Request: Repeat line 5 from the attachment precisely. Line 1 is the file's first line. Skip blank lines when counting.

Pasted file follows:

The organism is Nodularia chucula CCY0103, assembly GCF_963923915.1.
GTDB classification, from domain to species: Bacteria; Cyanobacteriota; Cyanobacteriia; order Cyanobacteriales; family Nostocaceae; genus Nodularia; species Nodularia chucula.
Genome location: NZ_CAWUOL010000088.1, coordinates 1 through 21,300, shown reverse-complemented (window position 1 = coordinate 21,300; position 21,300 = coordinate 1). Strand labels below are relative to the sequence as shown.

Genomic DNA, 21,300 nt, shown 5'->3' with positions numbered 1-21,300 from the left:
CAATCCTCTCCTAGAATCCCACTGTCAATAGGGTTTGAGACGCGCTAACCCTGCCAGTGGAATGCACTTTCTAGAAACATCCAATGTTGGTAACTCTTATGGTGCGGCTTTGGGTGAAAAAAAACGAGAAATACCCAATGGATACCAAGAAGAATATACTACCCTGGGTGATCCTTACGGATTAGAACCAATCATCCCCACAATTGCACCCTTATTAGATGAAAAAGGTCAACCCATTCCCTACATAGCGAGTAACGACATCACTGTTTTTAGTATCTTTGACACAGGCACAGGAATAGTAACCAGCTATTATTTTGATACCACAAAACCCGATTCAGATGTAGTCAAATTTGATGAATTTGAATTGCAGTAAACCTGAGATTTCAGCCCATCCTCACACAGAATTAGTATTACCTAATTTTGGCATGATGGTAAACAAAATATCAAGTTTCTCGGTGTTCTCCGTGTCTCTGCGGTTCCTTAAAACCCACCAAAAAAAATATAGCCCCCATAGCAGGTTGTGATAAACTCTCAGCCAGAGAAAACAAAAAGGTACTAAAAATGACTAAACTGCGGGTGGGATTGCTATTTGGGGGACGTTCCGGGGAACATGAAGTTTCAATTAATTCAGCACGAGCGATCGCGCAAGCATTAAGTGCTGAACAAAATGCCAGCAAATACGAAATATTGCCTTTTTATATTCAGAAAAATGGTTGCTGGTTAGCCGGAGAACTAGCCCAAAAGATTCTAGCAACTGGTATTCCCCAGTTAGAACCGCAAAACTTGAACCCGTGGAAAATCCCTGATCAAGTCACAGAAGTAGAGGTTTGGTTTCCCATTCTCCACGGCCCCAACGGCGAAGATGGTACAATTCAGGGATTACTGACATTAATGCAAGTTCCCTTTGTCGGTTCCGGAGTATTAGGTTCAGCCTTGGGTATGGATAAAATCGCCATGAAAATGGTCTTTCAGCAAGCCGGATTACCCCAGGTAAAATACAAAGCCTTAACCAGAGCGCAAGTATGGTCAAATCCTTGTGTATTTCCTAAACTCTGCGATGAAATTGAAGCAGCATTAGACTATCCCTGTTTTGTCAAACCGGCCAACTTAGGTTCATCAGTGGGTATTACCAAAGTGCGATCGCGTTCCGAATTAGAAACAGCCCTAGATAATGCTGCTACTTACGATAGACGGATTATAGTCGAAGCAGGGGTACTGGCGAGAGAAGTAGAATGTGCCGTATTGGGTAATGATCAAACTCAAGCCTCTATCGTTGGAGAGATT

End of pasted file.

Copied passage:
CAATCCTCTCCTAGAATCCCACTGTCAATAGGGTTTGAGACGCGCTAACCCTGCCAGTGGAATGCACTTTCTAGAAACATCCAATGTTGGTAACTCTTATGGTGCGGCTTTGGGTGAAAAAAAACGAGAAATACCCAATGGATACCAAGAAGAATATACTACCCTGGGTGATCCTTACGGATTAGAACCAATCATCCCCACAATTGCACCCTTATTAGATGAAAAAGGTCAACCCATTCCCTACATAGCGAGTAACGACATCACTGTTTTTAGTATCTTTGACACAGGCACAGGAATAGTAACCAGCTATTATTTTGATACCACAAAACCCGATTCAGATGTAGTCAAATTTGATGAATTTGAATTGCAGTAAACCTGAGATTTCAGCCCATCCTCACACAGAATTAGTATTACCTAATTTTGGCATGATGGTAAACAAAATATCAAGTTTCTCGGTGTTCTCCGTGTCTCTGCGGTTCCTTAAAACCCACCAAAAAAAATATAGCCCCCATAGCAGGTTGTGATAAACTCTCAGCCAGAGAAAACAAAAAGGTACTAAAAATGACTAAACTGCGGGTGGGATTGCTATTTGGGGGACGTTCCGGGGAACATGAAGTTTCAATTAATTCAGCACGAGCGATCGCGCAAGCATTAAGTGCTGAACAAAATGCCAGCAAATACGAAATATTGCCTTTTTATATTCAGAAAAATGGTTGCTGGTTAGCCGGAGAACTAGCCCAAAAGATTCTAGCAACTGGTATTCCCCAGTTAGAACCGCAAAACTTGAACCCGTGGAAAATCCCTGATCAAGTCACAGAAGTAGAGGTTTGGTTTCCCATTCTCCACGGCCCCAACGGCGAAGATGGTACAATTCAGGGATTACTGACATTAATGCAAGTTCCCTTTGTCGGTTCCGGAGTATTAGGTTCAGCCTTGGGTATGGATAAAATCGCCATGAAAATGGTCTTTCAGCAAGCCGGATTACCCCAGGTAAAATACAAAGCCTTAACCAGAGCGCAAGTATGGTCAAATCCTTGTGTATTTCCTAAACTCTGCGATGAAATTGAAGCAGCATTAGACTATCCCTGTTTTGTCAAACCGGCCAACTTAGGTTCATCAGTGGGTATTACCAAAGTGCGATCGCGTTCCGAATTAGAAACAGCCCTAGATAATGCTGCTACTTACGATAGACGGATTATAGTCGAAGCAGGGGTACTGGCGAGAGAAGTAGAATGTGCCGTATTGGGTAATGATCAAACTCAAGCCTCTATCGTTGGAGAGATT